It’s Australia’s Healthy Weight Week this week (15-22 February 2016). This week is run by the Dietitians Association of Australia, and it’s all about helping people who want to be a healthy weight get the right advice and support.
I don’t know about you, but it’s about now that I start to lose all interest in my healthy goals for the year, and start having a bit more wine, a few more meals out, and far too much home made pizza (yum!). Having said that, last weekend I stepped on the scales for the first time in a long, long time. All I’m going to say is IT IS NO WONDER MOST OF MY CLOTHES DON’T FIT. Sigh.
A consumer survey a few years ago showed that 52% of Americans find it easier to do their own tax than to work out what they should eat to be healthy. And those who are most in need of healthy eating find it the most difficult to work out what is what. I expect an Australian survey would find similar results. As ridiculous as this is, it pains me to admit that I am not surprised, given all the “diet” information out there.
Please note that when I say “diet” I don’t mean going on a diet. By diet I mean what you eat. What your daily/weekly/monthly etc diet is. As in the food you select to consume. Not a fad diet that has you eating nothing but cabbage soup for a month. Although I did once try the cabbage soup diet. I lasted 3 mouthfuls. Bleugh.
Google “healthy diet” and the first page comes up with ads for Lite ‘n’ Easy, Weight Watchers, vitamin pills, as well as a number of “diet plans” from organisations including CSIRO and the Heart Foundation. There is also the ubiquitous Wikipedia entry. Google “diet” and you get a whole load of rubbish. And don’t get me started on the good old detox diet. That’s a rant for another blog post.
So what is the Healthy Weight Week about? In 2016 it is about encouraging people to cook at home more often. Research shows that people who prepare food at home are more likely to eat smaller portions and take in fewer kilojoules as well as less fat, salt and sugar. And in turn, this is more likely to result in a healthy weight.
If you’re not sure where to start then check out the Healthy Weight Week website. It has loads of useful and practical information, as well as a heap of recipes, on healthy eating.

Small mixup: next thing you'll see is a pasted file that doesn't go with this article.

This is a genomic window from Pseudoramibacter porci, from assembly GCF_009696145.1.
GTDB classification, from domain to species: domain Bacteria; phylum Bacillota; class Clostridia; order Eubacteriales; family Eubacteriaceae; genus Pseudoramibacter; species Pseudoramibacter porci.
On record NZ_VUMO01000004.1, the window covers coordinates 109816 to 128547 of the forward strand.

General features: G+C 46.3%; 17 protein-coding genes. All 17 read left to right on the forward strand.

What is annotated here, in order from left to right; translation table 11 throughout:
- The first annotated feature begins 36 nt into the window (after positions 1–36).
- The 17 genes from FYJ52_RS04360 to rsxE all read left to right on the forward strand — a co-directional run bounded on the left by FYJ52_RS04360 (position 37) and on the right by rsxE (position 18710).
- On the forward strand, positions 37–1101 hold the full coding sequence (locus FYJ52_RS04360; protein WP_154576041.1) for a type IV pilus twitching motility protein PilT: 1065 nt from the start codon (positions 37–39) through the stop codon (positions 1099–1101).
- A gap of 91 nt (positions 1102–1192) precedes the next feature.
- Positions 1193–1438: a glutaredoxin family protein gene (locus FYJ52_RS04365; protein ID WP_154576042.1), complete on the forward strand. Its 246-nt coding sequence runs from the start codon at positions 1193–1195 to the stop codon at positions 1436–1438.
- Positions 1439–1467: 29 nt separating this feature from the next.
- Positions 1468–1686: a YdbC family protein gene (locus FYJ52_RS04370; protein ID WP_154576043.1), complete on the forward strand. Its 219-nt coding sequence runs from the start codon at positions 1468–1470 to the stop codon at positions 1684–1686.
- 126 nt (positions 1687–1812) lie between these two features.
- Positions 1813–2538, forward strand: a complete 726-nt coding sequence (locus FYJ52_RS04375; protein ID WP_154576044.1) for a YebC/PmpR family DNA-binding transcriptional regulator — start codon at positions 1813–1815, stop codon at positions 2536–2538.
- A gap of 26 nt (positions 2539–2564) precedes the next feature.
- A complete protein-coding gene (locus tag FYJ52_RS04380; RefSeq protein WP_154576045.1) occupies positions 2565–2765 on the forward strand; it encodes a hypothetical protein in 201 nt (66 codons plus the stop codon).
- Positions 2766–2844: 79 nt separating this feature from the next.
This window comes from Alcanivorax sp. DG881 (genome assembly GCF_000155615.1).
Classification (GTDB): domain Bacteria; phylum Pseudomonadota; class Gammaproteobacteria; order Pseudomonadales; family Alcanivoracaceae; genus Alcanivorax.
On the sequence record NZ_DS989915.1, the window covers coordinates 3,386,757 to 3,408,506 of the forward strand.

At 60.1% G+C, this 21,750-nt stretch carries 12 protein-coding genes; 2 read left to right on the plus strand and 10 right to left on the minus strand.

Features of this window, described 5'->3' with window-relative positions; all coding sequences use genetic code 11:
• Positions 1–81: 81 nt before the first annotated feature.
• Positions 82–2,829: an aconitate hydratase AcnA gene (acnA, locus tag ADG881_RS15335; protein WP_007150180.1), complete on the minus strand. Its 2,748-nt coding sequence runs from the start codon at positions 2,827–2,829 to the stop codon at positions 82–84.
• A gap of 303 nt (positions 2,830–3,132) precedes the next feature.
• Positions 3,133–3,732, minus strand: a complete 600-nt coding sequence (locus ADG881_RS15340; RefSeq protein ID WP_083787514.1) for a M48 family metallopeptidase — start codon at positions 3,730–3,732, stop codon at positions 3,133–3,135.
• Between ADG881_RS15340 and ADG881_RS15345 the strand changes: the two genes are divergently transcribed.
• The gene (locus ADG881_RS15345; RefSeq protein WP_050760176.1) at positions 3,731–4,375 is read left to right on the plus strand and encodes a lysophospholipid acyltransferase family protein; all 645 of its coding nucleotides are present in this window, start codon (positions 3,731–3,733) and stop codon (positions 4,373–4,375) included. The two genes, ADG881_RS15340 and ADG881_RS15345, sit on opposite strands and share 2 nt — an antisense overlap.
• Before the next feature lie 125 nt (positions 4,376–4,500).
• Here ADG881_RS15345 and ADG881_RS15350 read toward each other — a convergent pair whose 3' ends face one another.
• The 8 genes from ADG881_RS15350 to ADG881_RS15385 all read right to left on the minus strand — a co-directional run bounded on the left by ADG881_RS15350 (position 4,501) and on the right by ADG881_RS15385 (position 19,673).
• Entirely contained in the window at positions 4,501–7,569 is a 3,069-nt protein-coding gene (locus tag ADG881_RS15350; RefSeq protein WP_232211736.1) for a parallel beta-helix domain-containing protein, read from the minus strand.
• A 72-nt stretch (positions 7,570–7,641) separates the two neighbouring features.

Also, have a listen to the podcast I recorded with Julie Goodwin, over on The Activity Pod. We talk about the trend of eating out more and cooking less, and how to be more organised so you can cook more at home. We also talk about how you can encourage your kids to cook.
Why is this important to me? Well, with my next birthday (which is very, very soon) I will be closer to 50 than 40. Yep. Scary but true. And I do not want to be overweight, unhealthy, and at an increased risk of heart disease, cancer, stroke, diabetes or any other horrible disease that will potentially shorten my life. I love my life and I want it to continue for at least another forty years.
So, I know you’re all keen to know what I’m going to do so I don’t have to go and spend a fortune on new clothes (have I previously mentioned how much I dislike shopping?). These are my healthy living actions. Some are new, some are refreshed. None are a stranger to me. I’ve just slipped a
little lot in recent years.
- eat at least one serve of fruit and/or vegetable with every meal. Yes, including breakfast
- make plant based food the bulk of the food I eat
- eat more nuts
- eat less sugar (not difficult – I don’t eat a lot)
- don’t eat cheese with every single meal
- pay attention to portion size – this is a biggie for me. Especially when pasta is involved. Or pizza. Or bread.
- listen to my body – if it’s full, stop eating. If it reacts badly to a particular food, don’t eat it again.
- eat out (in a cafe/restaurant) a MAXIMUM of three meals a week – I used to eat out 10-12 meals a week, an excellent tactic if you are looking to gain weight.
- drink mostly water – I already do this, but there are definitely days when I don’t drink it enough – hello headache
- have at least three, but preferably four, alcohol free days a week, and don’t drink too much on the days I do have alcohol
- walk a minimum of 10,000 steps a day – walking meetings anyone? This tends to mean I go for a 45-60 min walk every day. Which is an excellent reason to listen to more podcasts (I’m currently devouring all of Osher Gunsburg’s podcasts – some truly excellent guests)
- do a minimum of two weights sessions at the gym each week, ideally three (and I will schedule these in my diary every week)
- go to bed at a reasonable time so I get at least seven hours sleep at night (and ideally eight)
- move every 35 minutes so I don’t get too stiff
- laugh every day – this one is easy given The Accountant makes me laugh all. the. time.
So, what are your tips and tricks to eat healthy? And to have an overall healthier life? How often do you cook at home? What are your favourite meals to make?